This blog post was guest authored by Yahir Velazquez. Yahir is a Realtor with EGA Homes, and also hosts his own real estate blog, “Home Focus Center“.


Nobody wants to move during the heat of summer, but unfortunately, that’s just the way it goes sometimes. In fact, that’s the way it goes most of the time, as the majority of moves happen during the summer months, between school years.

Doesn’t it always seem like moving day coincides with the hottest possible day of the season? Don’t let a heat wave turn a day of excitement into a bad memory. Instead, use these tips to beat the heat on moving day.

Tip #1: Call in the Reinforcements!

As the ancient proverb says, “Many hands make light work.” In other words, the more people you get to help you, the easier and faster your day will go, assuming you’re well prepared (see Tip #3). It’s time to call in those favors! Solicit friends, neighbors, coworkers, and family to come and help on moving day. Now is not the time to be timid. It’s hard to ask for help sometimes, but not as hard as filling a 26-foot U-Haul on your own. With enough hands on deck, you can get the majority of your heaviest items moved well before the midday heat.

Tip #2: Start early

Chances are, you’ll be up late doing last minute packing, sorting, and errand-running. However, that’s no excuse to sleep in on moving day. Grab a coffee and take advantage of the short time when the morning is still cool. Tell your helpers to arrive at a pre-determined time, not “whenever you can make it” and let them know why you’re starting early—to avoid the heat. They’ll appreciate it! Before the sun starts to scorch, you can quite possibly have the majority of the hardest work done.

Tip #3: Be packed and prepared

There’s nothing worse than having help arrive only to stand around in the heat because you’re not ready. Spend the days and weeks before the move doing your best to sort, pack, throw away, organize, and/or label your stuff. Hours can be wasted on moving day when things are not ready to go, which means both tempers and temperatures will potentially be on the rise.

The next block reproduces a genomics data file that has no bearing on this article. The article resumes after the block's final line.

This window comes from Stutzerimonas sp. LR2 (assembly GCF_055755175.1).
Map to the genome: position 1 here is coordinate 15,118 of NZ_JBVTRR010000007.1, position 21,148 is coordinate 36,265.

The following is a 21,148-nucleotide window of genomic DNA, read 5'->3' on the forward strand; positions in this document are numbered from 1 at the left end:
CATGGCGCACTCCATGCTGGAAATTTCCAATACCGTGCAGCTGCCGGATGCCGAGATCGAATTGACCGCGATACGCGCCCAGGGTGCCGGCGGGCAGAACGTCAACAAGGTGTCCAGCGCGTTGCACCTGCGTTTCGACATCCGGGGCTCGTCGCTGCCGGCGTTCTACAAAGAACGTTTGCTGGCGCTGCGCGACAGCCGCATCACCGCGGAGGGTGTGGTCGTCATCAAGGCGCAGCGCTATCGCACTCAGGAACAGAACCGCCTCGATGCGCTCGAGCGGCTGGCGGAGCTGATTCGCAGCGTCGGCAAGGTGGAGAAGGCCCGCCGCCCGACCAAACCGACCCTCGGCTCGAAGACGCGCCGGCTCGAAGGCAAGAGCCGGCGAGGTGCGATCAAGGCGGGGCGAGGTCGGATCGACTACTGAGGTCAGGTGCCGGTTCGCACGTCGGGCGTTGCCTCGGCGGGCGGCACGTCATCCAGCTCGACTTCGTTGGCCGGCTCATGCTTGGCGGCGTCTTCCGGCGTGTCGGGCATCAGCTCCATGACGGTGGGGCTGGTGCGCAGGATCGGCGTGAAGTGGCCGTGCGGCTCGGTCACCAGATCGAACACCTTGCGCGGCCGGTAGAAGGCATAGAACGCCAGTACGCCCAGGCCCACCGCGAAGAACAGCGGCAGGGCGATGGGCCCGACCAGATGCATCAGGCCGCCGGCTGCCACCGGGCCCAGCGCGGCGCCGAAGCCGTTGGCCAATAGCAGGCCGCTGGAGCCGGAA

Tip #4: Stay hydrated

 Have lots of bottled waters or sports drinks available for you and your helpers, and take frequent rest breaks in the shade to drink them. Sugary drinks may taste better but can actually deplete your body of the hydration it needs, so be sure to have plenty of water on hand in a cooler filled with ice. Consider having wet cloths or paper towels ready to place on your neck and forehead as well.

Tip #5: Don’t forget to have the utilities turned on

Make sure you’ve called the utility companies (or used their websites) to get your power and water turned on at your new home. Start running the air conditioning first thing, if you have it, or set up fans to keep things cool. This will make unloading/unpacking much more pleasant.

Tip #6: Dress for the occasion

Tell anyone who is coming to remember to bring a hat and dress in cool clothes. Wear light, breathable, natural-fiber fabrics and avoid heat-retaining synthetics. Shorts and t-shirts are ideal, but don’t go so far as wearing open-toed or strapless footwear, as that can be dangerous when lifting heavy objects or walking backward carrying furniture. Flip-flops may keep you cool, but they are in invitation for a stubbed toe (or worse) on moving day. Don’t forget sunglasses and sunblock too!

Don’t Overdo It

Moving day can often be stressful and taxing, even in the best of weather. Be sure not to overwork yourself or your helpers. Pace yourselves and trust that the work you put into preparing beforehand will get you though a hot and trying day. Be on the lookout for symptoms of overheating among your moving group: headaches, nausea, dizziness, confusion, or lightheadedness, for example. If you experience any of these things, it’s important that you lie down and cool your body heat with cold towels, a misting spray bottle, or anything cool to the touch.

With a little bit of forethought, moving day in the heat doesn’t have to be a bad experience. Be sure to take some pictures, enjoy the company, and anticipate the exciting adventures that await you in your new home.

This content is not the product of the National Association of REALTORS®, and may not reflect NAR's viewpoint or position on these topics and NAR does not verify the accuracy of the content.